This is Part Three in a series of posts about Musicians for Michiana. What would a chamber music series be without a fantastic set of musicians?
is not a large town - which is why I was pleasantly surprised to
discover that there were so many serious topnotch musicians living in
the area, and so many more who come in every month to perform with the
South Bend Symphony. We are just far enough from Chicago and Grand
Rapids and Kalamazoo that our members frequently choose to spend the
week here in town during orchestra cycles - with the result that there
are a large number of professional musicians who consider South Bend a
home base. Who have connections here to the community, and a stake in
its success and growth.
And this was definitely another part of
my inspiration in starting this project. Musicians love to play, and
crave more opportunities to dig deeply into chamber music with friends.
There are few things more fun than working together in this way. And all
of us have a significant level of commitment to the community but a
limited amount of material resources to offer.
here, from my own position. The number of worthy organizations here in
town is very large, and I would love to support them all. The amount of
cash on hand I can offer to these groups is noticeably limited. I do
have a skill, though, and a number of talented colleagues who feel the
same way. Hence, Musicians for Michiana.
Now, you may ask, why
pay the musicians if the whole point is to raise money for the
organizations in question? Aren’t they willing to give of themselves
for free? In surprisingly many cases they are, in fact, but I am not
willing to ask them to.
For a freelancer, like myself, time is
absolutely money. I am not on a salary, and I don’t have significant
investments, so money only comes in when I work. Work takes a certain
amount of time - I can’t power through a rehearsal or a lesson by
working extra hard and then get out early. As much as I’d love to offer
my services for free, I know that if I do I’ll end up resentfully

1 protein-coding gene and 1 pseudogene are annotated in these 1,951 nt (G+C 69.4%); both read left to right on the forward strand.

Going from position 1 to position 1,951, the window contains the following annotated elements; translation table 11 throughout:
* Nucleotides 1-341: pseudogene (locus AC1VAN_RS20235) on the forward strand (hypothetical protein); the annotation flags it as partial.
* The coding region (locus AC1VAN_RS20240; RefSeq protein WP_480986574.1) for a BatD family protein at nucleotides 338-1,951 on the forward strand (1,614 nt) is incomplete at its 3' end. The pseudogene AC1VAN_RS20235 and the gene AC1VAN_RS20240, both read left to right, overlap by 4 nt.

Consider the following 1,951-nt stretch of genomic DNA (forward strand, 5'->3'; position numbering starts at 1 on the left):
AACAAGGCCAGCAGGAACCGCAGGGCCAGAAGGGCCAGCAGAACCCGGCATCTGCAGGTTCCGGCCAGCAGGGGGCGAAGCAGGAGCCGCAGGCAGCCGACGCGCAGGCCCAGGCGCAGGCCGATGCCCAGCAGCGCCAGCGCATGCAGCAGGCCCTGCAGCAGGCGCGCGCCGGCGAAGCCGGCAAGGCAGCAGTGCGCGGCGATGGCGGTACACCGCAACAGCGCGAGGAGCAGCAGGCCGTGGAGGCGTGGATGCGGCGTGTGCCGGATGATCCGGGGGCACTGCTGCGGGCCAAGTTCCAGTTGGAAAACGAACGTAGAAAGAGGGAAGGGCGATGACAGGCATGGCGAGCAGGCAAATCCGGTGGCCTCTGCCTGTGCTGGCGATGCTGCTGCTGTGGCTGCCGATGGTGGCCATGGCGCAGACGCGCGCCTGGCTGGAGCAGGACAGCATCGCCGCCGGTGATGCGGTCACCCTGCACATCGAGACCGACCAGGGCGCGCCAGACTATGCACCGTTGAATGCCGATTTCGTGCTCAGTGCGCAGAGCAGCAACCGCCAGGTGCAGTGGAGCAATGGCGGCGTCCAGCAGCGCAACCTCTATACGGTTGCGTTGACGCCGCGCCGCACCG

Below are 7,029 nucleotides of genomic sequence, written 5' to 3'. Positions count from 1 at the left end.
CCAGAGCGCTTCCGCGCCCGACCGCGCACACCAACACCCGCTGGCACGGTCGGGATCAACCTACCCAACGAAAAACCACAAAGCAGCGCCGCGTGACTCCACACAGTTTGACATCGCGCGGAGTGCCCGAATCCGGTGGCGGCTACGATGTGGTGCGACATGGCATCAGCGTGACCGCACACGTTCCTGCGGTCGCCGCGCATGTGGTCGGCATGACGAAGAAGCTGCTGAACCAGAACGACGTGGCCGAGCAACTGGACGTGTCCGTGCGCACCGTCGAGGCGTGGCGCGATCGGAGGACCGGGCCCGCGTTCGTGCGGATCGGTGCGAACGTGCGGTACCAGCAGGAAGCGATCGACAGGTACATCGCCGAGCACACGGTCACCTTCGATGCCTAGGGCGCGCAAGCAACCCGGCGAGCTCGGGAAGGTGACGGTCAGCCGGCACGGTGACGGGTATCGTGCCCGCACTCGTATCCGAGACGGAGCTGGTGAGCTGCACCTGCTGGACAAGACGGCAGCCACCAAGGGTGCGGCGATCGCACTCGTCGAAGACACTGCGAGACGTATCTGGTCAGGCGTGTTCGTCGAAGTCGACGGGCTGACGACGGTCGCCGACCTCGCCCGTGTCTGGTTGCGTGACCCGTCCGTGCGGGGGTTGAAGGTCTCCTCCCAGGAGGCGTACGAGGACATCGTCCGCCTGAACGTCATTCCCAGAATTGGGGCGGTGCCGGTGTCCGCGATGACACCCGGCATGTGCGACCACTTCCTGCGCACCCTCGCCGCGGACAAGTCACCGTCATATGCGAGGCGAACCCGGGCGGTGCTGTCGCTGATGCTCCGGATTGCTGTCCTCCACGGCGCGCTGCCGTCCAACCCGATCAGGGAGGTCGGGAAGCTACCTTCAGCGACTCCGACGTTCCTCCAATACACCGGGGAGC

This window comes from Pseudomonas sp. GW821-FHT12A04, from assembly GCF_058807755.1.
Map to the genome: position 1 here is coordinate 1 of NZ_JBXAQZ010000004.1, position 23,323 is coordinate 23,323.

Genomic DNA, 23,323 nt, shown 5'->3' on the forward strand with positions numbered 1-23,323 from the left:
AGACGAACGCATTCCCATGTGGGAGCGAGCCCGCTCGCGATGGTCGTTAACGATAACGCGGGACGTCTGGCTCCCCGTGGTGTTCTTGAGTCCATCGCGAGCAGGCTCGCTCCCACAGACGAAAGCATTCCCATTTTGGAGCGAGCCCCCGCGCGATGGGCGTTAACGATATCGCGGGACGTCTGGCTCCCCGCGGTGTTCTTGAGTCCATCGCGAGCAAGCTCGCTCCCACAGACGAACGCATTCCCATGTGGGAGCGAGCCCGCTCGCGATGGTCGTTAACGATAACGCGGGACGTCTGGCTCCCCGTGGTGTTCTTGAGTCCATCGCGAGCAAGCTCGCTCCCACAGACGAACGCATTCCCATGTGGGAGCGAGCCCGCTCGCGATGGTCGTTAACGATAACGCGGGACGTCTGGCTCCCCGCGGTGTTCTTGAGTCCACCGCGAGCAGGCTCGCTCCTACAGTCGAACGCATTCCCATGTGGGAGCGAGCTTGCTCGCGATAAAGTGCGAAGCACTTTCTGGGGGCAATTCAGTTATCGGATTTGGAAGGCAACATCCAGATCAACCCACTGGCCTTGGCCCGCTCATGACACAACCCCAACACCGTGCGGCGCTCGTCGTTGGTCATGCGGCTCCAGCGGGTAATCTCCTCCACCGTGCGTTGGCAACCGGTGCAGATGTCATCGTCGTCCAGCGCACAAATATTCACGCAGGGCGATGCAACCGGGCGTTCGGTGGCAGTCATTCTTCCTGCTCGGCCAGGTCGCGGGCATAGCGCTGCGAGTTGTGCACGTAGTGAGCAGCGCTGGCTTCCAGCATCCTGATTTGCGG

turning down other paying work on the day of the performance, or
accepting that work which is too good to refuse and leaving my
colleagues in the lurch. Playing for free is not a sustainable model,
and I won’t ask my friends to do it. We’re not paying them much but it
can’t be nothing.
So far my favorite thing about Musicians for
Michiana is the enthusiasm I’m getting from EVERYONE I talk to, and no
one is more on board than the musicians. The conversation tends to go,
“Hi, Friend! I’m starting a new chamber music series -“
“Ooh! Can I play? What do you need? You know, I have this great piece…”
really humbling to have so many people leap on board with me. I know
they are all wonderful players and committed human beings, and just hope
that we can bring the nuts and bolts of the project up to the level of
our collective enthusiasm.
Who are these marvelous players?
These people who are eager to help out with this new series, and make it
special? They are principal and section players in your local symphony
and other orchestras. Members of professional quartets. Tenure-track
professors at real universities. Local music teachers for your child
and mine. And active members of our community. I love them, I’m proud
of them, and I’m one of them. We are the Musicians for Michiana!
Please visit our Indiegogo campaign
before November 30, and help to support our plan. Please tell your
friends, and your families, and your colleagues to stop by and check us